The Warren Medical Museum in Boston is a fascinating place, named after Dr. John Collins Warren who performed the first surgery under ether anesthesia in 1846. On view is the actual flask that housed the ether used during the surgery. Also on display is the famous meter long rod that passed completely through the skull of railroad company worker Phineas Gage in 1848 without killing him. It did, however, dramatically alter his personality.
The unfortunate event turned out to be a landmark in the history of neurology, demonstrating that different parts of the brain had different functions. Apparently, catastrophic injury to the frontal lobes of the brain could be sustained without causing significant neurological deficits, but not without affecting behaviour. To this day, a memorial plaque marks the spot where the spectacular accident occurred on September 13, 1848 in Cavendish, Vermont.
Phineas Gage was employed as a foreman by a railroad company, in charge of a crew laying new track. One of his tasks was to blast apart huge rocks that were in the way with gunpowder. This involved boring a hole into the rock and filling it with gunpowder using a long iron tamping rod. One fateful day, a spark ignited the powder prematurally, propelling the five kilogram iron rod through Gage’s left cheek and out the top of his head, landing some distance away. Miraculously he survived, in spite of having lost a significant portion of his brain. Not only did Gage survive, within minutes he was walking and conversing normally. The only immediate consequence was loss of vision in the left eye which apparently did not prevent him from sitting down and recording the event in his notebook.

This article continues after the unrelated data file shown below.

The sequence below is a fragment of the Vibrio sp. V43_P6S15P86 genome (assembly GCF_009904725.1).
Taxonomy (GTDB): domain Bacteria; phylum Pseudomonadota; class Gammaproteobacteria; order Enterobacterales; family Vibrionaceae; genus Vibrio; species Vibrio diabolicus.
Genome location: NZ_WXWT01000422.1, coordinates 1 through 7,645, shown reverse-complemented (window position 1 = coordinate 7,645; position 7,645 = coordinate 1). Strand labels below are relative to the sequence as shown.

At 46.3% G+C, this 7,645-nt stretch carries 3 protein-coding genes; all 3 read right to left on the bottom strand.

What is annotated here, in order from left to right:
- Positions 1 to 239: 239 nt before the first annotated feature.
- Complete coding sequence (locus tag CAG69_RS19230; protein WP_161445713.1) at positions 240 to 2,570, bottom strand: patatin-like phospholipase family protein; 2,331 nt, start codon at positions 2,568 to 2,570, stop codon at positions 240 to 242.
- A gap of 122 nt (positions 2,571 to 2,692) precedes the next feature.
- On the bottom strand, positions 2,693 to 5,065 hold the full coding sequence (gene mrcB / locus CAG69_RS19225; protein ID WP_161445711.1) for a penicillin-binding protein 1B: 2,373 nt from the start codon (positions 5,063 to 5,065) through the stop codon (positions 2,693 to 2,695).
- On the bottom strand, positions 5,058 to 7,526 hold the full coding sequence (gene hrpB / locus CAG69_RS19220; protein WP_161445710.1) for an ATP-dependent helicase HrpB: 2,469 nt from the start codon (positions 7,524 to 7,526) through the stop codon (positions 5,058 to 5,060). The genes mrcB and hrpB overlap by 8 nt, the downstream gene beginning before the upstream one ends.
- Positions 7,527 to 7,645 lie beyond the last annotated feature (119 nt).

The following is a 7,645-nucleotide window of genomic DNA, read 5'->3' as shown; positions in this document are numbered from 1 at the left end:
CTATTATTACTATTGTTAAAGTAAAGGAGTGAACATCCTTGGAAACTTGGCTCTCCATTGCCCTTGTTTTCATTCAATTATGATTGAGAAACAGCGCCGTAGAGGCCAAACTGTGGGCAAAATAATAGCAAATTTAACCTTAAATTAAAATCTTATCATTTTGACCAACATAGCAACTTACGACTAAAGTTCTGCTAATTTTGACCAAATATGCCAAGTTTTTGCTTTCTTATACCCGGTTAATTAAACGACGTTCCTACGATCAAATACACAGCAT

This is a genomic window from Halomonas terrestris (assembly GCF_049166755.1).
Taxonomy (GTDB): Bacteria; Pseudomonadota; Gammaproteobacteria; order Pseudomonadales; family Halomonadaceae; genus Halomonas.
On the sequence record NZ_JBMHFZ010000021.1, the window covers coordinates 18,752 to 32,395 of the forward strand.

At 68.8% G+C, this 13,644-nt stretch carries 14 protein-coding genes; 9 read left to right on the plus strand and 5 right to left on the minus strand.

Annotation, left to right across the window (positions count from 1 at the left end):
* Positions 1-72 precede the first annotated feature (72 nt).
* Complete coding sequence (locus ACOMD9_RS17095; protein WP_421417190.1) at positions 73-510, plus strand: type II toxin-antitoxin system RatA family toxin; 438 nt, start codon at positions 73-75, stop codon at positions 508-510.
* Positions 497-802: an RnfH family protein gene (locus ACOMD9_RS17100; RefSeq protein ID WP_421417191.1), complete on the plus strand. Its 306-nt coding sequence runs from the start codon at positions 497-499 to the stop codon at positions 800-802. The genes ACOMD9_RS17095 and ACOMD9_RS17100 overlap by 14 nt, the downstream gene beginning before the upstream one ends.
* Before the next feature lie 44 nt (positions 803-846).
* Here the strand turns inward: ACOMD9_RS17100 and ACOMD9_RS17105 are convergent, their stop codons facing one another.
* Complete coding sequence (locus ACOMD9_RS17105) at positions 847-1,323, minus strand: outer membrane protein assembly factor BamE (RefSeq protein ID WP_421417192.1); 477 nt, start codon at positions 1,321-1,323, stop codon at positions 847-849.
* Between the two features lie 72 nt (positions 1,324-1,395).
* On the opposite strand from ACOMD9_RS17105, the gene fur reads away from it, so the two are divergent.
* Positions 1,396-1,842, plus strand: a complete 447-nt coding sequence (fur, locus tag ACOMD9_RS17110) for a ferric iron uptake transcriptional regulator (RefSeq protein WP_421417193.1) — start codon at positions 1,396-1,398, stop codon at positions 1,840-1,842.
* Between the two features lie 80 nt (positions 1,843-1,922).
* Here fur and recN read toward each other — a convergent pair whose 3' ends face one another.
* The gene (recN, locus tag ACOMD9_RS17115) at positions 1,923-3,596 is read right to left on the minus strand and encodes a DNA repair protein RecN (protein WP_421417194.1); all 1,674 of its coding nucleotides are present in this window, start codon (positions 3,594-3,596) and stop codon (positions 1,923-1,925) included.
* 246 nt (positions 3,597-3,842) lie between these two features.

Gage’s luck, however, did not last long, as he developed an infection that left him comatose for a month. During this time he was carefully looked after by Dr. John Harlow, who skillfully covered the head wound and later recorded the fascinating case in the Boston Medical Surgery Journal. In his account Harlow described how the physical injury had altered the victim’s personality to an extent that he was “no longer Gage.” Although his memory was not altered, the formerly mild-mannered Gage now became capricious and obstinate, often peppering his words with obscenities. He lost his job and for a while exhibited himself with the famous iron rod at P.T. Barnum’s circus.
Gage’s most unusual adventure stimulated Scottish neurologist David Ferrier to investigate the role of the prefrontal lobes in brain function. Ferrier removed the lobes in monkeys and noted that there were no great physiological changes but the animals’ character and behaviour were altered. Today, it is well understood that the prefrontal cortex of the brain controls the organization of behaviour including emotions and inhibitions. Phineas Gage died twelve years after the celebrated accident of epilepsy, leaving behind a fascinating legacy, and altering our understanding of the relation between the mind and the brain. Gage’s skull has become a relic and is on display along with the famous iron rod at the Warren Anatomical Museum in Boston. One could say that Gage needed the job with the railway company like he needed a hole in the head.